Urgeschichte und Naturwissenschaftliche Archäologie

Hohle Fels

Hohle Fels is a cave site that was formed in the White Jurassic Period and is located in the Ach valley near Schelklingen.  The cave is about 7 m above today's flood plain of the Ach. It is of special importance for prehistoric research due to its Middle Palaeolithic and Upper Palaeolithic layers. 

The first investigations of the cave took place in the 19th century. Since 1977, scientists from the Institute for Prehistory, Early History and Medieval Archaeology of the Eberhard-Karls-Universität Tübingen have been conducting excavations at Hohle Fels, focusing primarily on the Magdalénien and Moustérien layers. 


Additionally to questions regarding subsistence and settlement behaviors during the Middle and Upper Palaeolithic as well as environmental reconstruction, research focuses on the transitional period from Neanderthals to anatomically modern men.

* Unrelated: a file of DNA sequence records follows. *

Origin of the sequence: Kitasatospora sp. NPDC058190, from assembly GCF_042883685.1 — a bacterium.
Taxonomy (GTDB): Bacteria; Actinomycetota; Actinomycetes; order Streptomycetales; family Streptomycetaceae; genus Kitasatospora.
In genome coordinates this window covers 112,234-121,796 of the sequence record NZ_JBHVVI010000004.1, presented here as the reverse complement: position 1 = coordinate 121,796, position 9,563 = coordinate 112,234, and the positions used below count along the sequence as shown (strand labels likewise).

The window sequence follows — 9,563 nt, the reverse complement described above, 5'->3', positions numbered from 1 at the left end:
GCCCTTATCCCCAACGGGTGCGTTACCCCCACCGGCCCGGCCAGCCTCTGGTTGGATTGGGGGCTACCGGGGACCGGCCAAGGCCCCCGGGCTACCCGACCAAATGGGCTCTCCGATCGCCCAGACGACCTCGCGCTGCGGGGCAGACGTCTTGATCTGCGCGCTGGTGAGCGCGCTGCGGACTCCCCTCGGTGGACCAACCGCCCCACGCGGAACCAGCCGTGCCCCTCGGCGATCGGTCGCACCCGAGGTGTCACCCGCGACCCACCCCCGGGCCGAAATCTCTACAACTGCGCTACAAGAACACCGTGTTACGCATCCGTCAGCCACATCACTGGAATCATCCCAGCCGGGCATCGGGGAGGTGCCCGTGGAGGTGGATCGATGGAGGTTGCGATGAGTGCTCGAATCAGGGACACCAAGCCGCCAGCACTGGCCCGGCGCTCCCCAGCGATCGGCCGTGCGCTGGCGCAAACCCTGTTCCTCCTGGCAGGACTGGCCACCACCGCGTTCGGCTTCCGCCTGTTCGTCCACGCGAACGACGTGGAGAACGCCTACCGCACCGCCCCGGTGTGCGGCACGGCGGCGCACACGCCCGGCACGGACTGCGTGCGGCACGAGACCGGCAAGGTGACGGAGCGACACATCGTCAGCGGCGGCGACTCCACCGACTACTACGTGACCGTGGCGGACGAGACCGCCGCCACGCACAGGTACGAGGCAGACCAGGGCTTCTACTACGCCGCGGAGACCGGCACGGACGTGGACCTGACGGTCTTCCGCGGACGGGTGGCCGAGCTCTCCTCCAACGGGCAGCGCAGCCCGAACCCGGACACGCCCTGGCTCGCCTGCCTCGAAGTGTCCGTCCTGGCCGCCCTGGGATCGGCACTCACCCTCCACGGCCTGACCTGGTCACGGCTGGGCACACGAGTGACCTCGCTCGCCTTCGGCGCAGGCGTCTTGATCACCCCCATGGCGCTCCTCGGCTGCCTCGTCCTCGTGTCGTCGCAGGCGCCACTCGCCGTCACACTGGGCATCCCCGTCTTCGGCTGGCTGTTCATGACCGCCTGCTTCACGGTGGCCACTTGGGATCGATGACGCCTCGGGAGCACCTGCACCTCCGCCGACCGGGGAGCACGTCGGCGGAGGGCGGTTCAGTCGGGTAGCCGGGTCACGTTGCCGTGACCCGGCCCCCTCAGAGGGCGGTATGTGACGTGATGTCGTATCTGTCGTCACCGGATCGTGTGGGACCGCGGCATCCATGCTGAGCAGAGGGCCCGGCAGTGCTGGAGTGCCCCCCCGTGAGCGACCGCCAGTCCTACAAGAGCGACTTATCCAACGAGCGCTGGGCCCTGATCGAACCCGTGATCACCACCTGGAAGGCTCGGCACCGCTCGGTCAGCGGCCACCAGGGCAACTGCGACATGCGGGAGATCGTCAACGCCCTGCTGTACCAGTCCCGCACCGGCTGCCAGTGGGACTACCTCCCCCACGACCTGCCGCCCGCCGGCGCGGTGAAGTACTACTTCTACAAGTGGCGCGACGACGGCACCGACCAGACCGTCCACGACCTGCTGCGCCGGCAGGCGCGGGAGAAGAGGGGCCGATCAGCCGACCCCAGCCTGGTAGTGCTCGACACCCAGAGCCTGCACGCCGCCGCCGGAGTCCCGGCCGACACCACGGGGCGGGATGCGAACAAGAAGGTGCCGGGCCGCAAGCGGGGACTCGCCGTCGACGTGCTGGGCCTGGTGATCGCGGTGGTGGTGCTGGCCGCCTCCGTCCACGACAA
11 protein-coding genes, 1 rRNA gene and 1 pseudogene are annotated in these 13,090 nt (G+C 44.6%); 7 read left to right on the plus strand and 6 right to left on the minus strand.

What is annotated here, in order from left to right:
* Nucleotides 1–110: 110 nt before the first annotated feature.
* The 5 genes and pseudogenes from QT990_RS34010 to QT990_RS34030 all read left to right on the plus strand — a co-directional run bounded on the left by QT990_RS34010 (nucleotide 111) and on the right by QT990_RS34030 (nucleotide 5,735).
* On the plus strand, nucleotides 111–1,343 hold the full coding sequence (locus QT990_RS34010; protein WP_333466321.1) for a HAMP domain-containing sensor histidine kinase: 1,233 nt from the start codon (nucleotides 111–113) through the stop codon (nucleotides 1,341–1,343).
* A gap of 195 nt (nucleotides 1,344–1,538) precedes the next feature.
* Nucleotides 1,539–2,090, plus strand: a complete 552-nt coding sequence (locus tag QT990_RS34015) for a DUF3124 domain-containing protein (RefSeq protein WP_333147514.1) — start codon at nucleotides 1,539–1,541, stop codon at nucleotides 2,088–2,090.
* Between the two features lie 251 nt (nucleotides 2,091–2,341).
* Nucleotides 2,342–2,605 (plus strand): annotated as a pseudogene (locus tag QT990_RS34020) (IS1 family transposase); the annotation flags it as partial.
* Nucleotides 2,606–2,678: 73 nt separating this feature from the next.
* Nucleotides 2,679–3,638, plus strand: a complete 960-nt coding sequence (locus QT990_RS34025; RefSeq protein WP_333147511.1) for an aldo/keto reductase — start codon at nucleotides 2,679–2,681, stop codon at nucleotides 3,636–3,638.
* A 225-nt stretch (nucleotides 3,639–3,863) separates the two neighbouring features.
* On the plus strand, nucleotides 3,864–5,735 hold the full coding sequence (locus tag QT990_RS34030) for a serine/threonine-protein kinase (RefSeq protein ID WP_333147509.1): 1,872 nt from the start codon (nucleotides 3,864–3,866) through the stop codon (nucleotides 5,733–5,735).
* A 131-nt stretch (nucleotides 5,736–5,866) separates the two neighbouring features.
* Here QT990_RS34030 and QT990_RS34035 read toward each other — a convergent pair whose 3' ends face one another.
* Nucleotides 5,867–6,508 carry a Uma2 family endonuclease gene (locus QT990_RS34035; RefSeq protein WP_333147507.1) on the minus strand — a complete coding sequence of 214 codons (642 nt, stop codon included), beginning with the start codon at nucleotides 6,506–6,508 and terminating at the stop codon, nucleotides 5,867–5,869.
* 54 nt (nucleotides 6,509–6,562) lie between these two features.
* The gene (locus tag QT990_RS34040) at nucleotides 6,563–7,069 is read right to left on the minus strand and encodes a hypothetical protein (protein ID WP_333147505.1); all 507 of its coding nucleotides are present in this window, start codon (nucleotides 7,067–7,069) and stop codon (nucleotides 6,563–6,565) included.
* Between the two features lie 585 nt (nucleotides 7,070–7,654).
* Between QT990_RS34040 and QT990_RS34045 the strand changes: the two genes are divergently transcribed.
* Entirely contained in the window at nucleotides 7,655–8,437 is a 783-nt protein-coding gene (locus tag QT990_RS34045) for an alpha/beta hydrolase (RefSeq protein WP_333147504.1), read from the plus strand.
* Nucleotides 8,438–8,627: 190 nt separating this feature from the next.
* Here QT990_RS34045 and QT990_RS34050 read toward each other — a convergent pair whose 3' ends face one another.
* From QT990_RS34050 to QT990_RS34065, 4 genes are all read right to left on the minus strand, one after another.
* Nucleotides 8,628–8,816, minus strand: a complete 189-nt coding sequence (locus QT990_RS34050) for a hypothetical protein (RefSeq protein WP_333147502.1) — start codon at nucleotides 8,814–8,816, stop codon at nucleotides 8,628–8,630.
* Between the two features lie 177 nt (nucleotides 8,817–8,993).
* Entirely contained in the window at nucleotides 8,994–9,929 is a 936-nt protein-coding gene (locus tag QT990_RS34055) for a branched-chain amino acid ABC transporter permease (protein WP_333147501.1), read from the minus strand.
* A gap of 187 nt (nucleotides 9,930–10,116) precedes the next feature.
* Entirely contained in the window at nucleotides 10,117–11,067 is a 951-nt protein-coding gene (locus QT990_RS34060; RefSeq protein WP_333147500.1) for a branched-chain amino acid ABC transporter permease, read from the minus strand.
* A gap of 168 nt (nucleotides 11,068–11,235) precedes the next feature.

Middle Palaeolithic

Only small parts of the Middle Palaeolithic layers have been examined. Among the finds from these four layers are stone tools, mostly manufactured using local Jura horn stone, e.g. small Levallois cores and scrapers. Some cave bear and ibex bones recovered exhibit cutting marks. Horse, red deer and reindeer were also hunted. Evidence of cave bears is found less frequently compared to the Upper Palaeolithic layers. It is remarkable that this Neanderthal culture appears not to produce any art such as figurines or jewelry or musical instruments. The absence of tools crafted from organic materials should also be noted. This is known from other comparable sites.